The cadmiums red and yellow created the flesh base of most of the hues with the introduction of the turquoise and flake white to cool, lighten or darken where necessary.

6) Cool Complementary Palette

Oil Paint Cool Complementary Palette

6) Cool Complementary Palette

  • Alizarin Crimson
  • Raw Umber
  • Flake White

I particularly enjoyed mixing the tones in this palette as there were less pigments to balance and I enjoyed the challenge of trying to unlock the variety of hues from such a limited range.

The complementary cool red (alizarin crimson) and cool green of raw umber helps make another harmonious palette. I found that I had to use a lot of flake white to create the lighter hues due to the lack of a yellow within the palette.

7) Warm Complementary Palette

Oil Paint Warm Complementary Palette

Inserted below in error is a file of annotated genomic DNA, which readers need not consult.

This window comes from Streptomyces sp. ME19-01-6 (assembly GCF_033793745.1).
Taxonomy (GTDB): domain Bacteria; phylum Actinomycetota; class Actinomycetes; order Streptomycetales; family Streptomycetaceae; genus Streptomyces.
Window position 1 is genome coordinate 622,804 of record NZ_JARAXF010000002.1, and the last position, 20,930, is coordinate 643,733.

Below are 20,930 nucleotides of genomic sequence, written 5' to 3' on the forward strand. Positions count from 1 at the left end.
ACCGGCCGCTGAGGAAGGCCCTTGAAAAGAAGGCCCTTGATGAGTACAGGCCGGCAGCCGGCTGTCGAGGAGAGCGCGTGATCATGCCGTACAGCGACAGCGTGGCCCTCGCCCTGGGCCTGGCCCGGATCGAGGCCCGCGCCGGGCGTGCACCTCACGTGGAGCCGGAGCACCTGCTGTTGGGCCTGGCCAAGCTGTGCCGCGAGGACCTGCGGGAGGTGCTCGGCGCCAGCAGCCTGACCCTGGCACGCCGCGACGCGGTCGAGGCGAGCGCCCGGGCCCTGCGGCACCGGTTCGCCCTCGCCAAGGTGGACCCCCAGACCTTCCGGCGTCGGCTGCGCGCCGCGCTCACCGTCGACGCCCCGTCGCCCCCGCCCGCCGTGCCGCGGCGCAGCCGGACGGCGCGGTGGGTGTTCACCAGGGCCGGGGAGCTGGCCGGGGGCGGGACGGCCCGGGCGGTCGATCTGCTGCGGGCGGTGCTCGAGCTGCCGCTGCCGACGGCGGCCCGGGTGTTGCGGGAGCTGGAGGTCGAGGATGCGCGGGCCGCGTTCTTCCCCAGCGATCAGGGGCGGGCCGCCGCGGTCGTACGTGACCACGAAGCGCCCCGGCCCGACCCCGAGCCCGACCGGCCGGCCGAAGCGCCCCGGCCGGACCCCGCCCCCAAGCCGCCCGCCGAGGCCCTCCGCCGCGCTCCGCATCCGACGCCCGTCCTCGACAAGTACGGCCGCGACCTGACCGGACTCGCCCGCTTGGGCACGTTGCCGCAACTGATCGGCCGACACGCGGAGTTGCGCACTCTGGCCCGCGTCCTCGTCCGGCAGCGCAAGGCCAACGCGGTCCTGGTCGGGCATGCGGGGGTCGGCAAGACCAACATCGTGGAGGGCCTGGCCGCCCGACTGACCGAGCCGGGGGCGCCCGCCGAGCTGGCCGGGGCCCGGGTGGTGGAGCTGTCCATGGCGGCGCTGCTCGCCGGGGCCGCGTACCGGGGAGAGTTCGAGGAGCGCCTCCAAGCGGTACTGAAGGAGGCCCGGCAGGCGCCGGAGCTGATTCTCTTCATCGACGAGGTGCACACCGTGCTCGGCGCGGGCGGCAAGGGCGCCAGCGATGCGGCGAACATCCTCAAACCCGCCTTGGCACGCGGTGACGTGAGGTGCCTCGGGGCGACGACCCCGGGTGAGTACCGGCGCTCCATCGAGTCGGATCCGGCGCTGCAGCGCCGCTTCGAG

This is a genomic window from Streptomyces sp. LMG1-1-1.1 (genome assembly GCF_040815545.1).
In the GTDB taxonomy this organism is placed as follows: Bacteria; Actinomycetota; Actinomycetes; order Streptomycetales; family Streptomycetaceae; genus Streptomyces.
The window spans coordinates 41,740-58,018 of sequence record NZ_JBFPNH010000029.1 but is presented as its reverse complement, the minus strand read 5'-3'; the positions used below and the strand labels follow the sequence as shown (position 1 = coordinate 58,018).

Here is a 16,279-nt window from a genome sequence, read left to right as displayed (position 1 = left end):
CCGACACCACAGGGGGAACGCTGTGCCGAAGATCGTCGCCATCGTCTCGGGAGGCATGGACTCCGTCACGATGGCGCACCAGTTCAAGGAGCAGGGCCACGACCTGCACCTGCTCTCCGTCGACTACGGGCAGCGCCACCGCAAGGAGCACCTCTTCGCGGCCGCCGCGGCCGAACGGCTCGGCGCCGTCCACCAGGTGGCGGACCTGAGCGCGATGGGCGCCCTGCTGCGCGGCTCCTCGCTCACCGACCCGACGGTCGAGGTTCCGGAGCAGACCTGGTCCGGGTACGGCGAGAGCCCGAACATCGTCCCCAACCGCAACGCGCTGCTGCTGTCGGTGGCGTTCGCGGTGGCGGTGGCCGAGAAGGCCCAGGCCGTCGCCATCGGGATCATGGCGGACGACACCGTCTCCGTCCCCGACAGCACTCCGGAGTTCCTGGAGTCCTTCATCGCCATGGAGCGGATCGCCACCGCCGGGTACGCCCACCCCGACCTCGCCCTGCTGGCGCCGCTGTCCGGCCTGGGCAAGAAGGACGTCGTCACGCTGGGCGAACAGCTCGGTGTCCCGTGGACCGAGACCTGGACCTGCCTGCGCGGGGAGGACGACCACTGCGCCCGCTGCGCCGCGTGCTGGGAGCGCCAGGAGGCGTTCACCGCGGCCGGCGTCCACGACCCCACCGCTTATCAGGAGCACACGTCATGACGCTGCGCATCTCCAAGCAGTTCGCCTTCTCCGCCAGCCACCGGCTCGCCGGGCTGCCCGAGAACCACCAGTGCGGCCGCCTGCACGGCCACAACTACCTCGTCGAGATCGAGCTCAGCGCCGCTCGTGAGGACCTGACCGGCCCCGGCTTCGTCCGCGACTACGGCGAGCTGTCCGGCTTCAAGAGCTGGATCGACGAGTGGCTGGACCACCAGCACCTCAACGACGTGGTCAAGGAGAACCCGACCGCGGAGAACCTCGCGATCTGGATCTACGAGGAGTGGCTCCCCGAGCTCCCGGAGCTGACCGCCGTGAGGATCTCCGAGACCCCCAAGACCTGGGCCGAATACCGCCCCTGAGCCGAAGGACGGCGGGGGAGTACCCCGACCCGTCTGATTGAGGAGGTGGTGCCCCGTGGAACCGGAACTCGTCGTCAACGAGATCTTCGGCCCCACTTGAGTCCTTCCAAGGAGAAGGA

7) Warm Complementary Palette

  • Cadmium Red
  • Sap Green
  • Flake White

Similar to the cool complementary palette in row six but with the warm cadmium red and sap green used. With most of these mixes I would start with either the red or the green lightened with the flake white before gradually introducing the other complementary colour in very small quantities.

Mixing flesh tones in oil paint on glass palette

Mixing flesh tones

A Reference for Portraits

I think the colour chart should provide a great reference for portrait painting going forward. It will be important to remember that the swatches are painted in their opaque format on a pure white canvas board whereas within a portrait they will more likely be used on a toned ground, over a previous layer of colour or thinned in a glaze.

While the chart should prove to be a handy visual reference for palette choices and ideas, it is the notes on each flesh tone in my ‘recipe book’ that I think will prove most useful.

Portrait Painting Atelier by Suzanne Brooker

Portrait Painting Atelier by Suzanne Brooker

2016-06-14T21:03:27+00:00 June 14th, 2016|In the Studio|